St. Nicholas Owen and the Gunpowder Plot
St. Nicholas Owen and the Gunpowder Plot
The English establishment had the Scots King James VI proclaimed James I of England before Elizabeth was buried. This had been anticipated even by the Catholics who had sent representatives to James to sound him out. They had been reassured by what they understood to be a promise of toleration. But nothing happened. When they remonstrated they were told that since the Protestants had so generously received and proclaimed him King he now had no need of Papists.
The last hope for the Catholics collapsed when peace was made with Spain. They had hoped that Catholic Spain, as part of the bargain, would have secured freedom for them to practice their religion. Relief of Catholics was discussed. James said that his Protestant subjects wouldn't stand for it. So there was to be no relief. In fact the screw was tightened again.
Bishops were ordered to excommunicate Catholics who would not attend church - this meant that no sale or purchase by them was valid, no property could be passed on by deed or by will. The level of persecution was higher than ever it had been under Elizabeth.
So frustration. This does not excuse the Gunpowder Plot, which, had it been successful would have killed so may innocent people.
What concerns us here is the involvement of Nicholas Owen.
The Government had the names of three Jesuits who were said to have consorted with the plotters.
John Gerard knew nothing of the plot. The other two, Oswald Tesimond and Henry Garnet, became aware only under the seal of confession and did their best to counsel against it. Fr Gerard and Fr Tesimond escaped abroad.
Fr Garnet, the Superior of the Jesuits in England, like a good captain of a ship, decided to remain. Attended by Nicholas Owen, he took refuge in a safe house.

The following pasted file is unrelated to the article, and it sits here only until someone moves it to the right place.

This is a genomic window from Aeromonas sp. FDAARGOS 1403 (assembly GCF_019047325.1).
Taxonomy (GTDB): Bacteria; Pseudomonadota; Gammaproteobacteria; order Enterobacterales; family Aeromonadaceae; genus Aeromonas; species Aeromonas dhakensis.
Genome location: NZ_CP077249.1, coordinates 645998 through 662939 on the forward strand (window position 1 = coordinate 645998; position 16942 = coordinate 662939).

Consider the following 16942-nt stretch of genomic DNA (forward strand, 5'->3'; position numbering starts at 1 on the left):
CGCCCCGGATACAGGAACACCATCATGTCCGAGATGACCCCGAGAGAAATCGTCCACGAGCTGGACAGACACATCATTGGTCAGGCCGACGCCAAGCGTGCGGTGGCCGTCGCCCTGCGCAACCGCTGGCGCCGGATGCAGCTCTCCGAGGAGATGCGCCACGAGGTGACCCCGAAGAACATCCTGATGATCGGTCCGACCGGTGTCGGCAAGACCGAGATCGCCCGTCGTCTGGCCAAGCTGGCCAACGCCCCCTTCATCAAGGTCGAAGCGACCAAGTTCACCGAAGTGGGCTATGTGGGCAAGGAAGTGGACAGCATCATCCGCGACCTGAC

Hindlip Hall, near Worcester, was supplied with multiple hiding places - presumably, at least in part, the work of Nicholas Owen - and was regarded as one of the safest houses in the whole of England.
At daybreak on Monday, 20th November, it was surrounded by 100 men. They began to rip the house to pieces.
In the dark, early on Thursday morning, two men were spotted stealing along a gallery. They said they were no longer able to conceal themselves, having had but one apple between them for four days. They would not give their names. One was Nicholas Owen.
It was hardly likely that Nicholas Owen, of all people, would not have been better provided. They had twice been tipped off during the previous week that a search was imminent.
Possibly they hoped that in giving themselves up they would distract attention from the two priests in hiding, Fr Garnet and Fr Oldcorne, even to being mistaken for them. It was a ruse that had worked before. It didn't work now.
The search was intensified.
The priests were in a hide which had been supplied with a feeding tube from an adjoining bedroom, but the hiding place had not been designed to be lived in for a week. After 8 days they emerged, were arrested and identified. All four were taken to London.
Nicholas Owen had been in prison before; he had been tortured before. He was now taken to the torture room, for the first time, on the 26th of February. His identity as a hide-builder seemed to have been betrayed.
"We will try to get from him by coaxing, if he is willing to contract for his life, an excellent booty of priests".
On the evening of March 1st a gentleman left the Tower saying it was rumoured that Owen had been tortured to death. That man would come up before the Star Chamber charged with treasonable speech because the Government had other plans.
On March 2nd it was announced that Nicholas Owen had committed suicide. People were simply incredulous. It would have been impossible for one who had been tortured as he had. The Venetian Ambassador reported home:
" Public opinion holds that Owen died of the tortures inflicted on him, which were so severe that they deprived him not only of his strength but of the power to move any part of his body".
It seems certain that the suicide story was a fiction concocted by a Government deeply embarassed to find itself with a corpse in its custody as a result of torture.
For those few grim days in February, writes a historian, as the Government tried to break him, the fate of almost every English Catholic lay in Owen's hands.
In life he had saved them, in death he would too: not a single name escaped him.